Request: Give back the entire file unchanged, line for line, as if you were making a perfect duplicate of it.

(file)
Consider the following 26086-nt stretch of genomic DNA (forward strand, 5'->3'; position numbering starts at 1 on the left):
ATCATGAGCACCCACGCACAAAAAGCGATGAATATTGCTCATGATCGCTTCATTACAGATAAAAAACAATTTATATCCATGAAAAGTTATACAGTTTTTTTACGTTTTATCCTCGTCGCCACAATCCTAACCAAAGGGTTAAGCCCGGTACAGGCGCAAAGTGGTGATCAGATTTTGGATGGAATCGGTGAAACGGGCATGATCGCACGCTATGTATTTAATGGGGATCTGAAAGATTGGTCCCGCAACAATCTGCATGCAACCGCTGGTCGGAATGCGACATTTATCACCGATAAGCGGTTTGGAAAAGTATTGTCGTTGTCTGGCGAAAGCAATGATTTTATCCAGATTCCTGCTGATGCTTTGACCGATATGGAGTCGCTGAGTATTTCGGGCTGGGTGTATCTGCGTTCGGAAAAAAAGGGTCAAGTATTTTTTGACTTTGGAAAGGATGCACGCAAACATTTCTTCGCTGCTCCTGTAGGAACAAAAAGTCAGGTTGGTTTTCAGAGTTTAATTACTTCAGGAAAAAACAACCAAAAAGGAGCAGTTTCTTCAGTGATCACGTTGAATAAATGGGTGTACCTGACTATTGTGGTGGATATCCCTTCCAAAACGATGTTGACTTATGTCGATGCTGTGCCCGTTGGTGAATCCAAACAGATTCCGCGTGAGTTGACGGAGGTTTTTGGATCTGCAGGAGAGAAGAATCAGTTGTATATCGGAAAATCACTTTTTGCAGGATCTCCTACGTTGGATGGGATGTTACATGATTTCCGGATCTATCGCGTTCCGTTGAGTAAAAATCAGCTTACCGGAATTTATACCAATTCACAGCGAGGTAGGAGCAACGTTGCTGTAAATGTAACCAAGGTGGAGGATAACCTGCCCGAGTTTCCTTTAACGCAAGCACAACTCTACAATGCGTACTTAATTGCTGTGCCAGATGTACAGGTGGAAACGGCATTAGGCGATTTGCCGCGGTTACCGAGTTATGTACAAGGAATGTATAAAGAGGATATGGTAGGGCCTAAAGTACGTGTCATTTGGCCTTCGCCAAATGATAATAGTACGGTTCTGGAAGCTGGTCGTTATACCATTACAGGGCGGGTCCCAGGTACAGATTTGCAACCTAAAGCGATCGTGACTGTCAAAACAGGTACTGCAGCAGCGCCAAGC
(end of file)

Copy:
Consider the following 26086-nt stretch of genomic DNA (forward strand, 5'->3'; position numbering starts at 1 on the left):
ATCATGAGCACCCACGCACAAAAAGCGATGAATATTGCTCATGATCGCTTCATTACAGATAAAAAACAATTTATATCCATGAAAAGTTATACAGTTTTTTTACGTTTTATCCTCGTCGCCACAATCCTAACCAAAGGGTTAAGCCCGGTACAGGCGCAAAGTGGTGATCAGATTTTGGATGGAATCGGTGAAACGGGCATGATCGCACGCTATGTATTTAATGGGGATCTGAAAGATTGGTCCCGCAACAATCTGCATGCAACCGCTGGTCGGAATGCGACATTTATCACCGATAAGCGGTTTGGAAAAGTATTGTCGTTGTCTGGCGAAAGCAATGATTTTATCCAGATTCCTGCTGATGCTTTGACCGATATGGAGTCGCTGAGTATTTCGGGCTGGGTGTATCTGCGTTCGGAAAAAAAGGGTCAAGTATTTTTTGACTTTGGAAAGGATGCACGCAAACATTTCTTCGCTGCTCCTGTAGGAACAAAAAGTCAGGTTGGTTTTCAGAGTTTAATTACTTCAGGAAAAAACAACCAAAAAGGAGCAGTTTCTTCAGTGATCACGTTGAATAAATGGGTGTACCTGACTATTGTGGTGGATATCCCTTCCAAAACGATGTTGACTTATGTCGATGCTGTGCCCGTTGGTGAATCCAAACAGATTCCGCGTGAGTTGACGGAGGTTTTTGGATCTGCAGGAGAGAAGAATCAGTTGTATATCGGAAAATCACTTTTTGCAGGATCTCCTACGTTGGATGGGATGTTACATGATTTCCGGATCTATCGCGTTCCGTTGAGTAAAAATCAGCTTACCGGAATTTATACCAATTCACAGCGAGGTAGGAGCAACGTTGCTGTAAATGTAACCAAGGTGGAGGATAACCTGCCCGAGTTTCCTTTAACGCAAGCACAACTCTACAATGCGTACTTAATTGCTGTGCCAGATGTACAGGTGGAAACGGCATTAGGCGATTTGCCGCGGTTACCGAGTTATGTACAAGGAATGTATAAAGAGGATATGGTAGGGCCTAAAGTACGTGTCATTTGGCCTTCGCCAAATGATAATAGTACGGTTCTGGAAGCTGGTCGTTATACCATTACAGGGCGGGTCCCAGGTACAGATTTGCAACCTAAAGCGATCGTGACTGTCAAAACAGGTACTGCAGCAGCGCCAAGC